(Part 2 of 3) Amanda Misiko Andere is Fighting to End Homelessness

Episode Summary

Amanda Misiko Andere has spent her entire career fighting to prevent and end homelessness and break the cycle of poverty. She has worked in the nonprofit sector, the public sector and now the philanthropic sector. For the past four years, Amanda has served as Chief Executive Officer of Funders Together to End Homelessness, which is the only national network of grantmakers working to end and prevent homelessness, and she sits on the Board of Directors of United Philanthropy Forum. In her ForumNation interview, Amanda shares with David how her longtime devotion to helping people in need has been strongly influenced by her immigrant parents’ experience getting help from virtual strangers who greatly improved their lives. She also explains why addressing racial equity is an imperative to ending homelessness in America, how her theater experience has come in handy throughout her career, and why “surrender” is her word of the year for 2020.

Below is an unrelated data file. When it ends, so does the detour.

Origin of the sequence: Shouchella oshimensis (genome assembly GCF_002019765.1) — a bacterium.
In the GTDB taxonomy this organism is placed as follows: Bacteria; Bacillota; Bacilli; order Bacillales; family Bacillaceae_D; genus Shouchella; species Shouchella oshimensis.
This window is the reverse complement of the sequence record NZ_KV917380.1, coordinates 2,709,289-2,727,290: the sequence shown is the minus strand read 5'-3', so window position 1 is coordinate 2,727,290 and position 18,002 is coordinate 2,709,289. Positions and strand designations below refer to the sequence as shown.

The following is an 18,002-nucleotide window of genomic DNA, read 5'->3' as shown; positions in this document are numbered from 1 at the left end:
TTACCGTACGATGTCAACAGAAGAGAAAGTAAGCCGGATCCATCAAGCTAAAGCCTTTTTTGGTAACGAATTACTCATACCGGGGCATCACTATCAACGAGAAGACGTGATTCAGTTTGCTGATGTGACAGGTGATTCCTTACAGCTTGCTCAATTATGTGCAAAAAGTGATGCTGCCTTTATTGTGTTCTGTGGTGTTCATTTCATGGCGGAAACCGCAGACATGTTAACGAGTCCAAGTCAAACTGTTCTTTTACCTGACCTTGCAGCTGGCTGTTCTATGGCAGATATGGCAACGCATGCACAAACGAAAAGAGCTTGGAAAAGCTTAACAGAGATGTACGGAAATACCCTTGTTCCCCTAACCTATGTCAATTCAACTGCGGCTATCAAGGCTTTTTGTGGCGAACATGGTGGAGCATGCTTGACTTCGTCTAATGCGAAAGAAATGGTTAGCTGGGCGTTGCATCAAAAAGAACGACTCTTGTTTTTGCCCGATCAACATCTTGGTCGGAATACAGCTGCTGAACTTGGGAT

Episode Transcription

Dave Biemesderfer (00:05):

This is part two of my interview with Amanda Misiko Andere on ForumNation presented by United Philanthropy Forum. I'm your host Dave Biemesderfer. Your organization just two months ago, just talking about your racial equity work just released a really impressive commitment to racial equity that really is pretty comprehensive in sort of how you weave that into all of your work in your organization.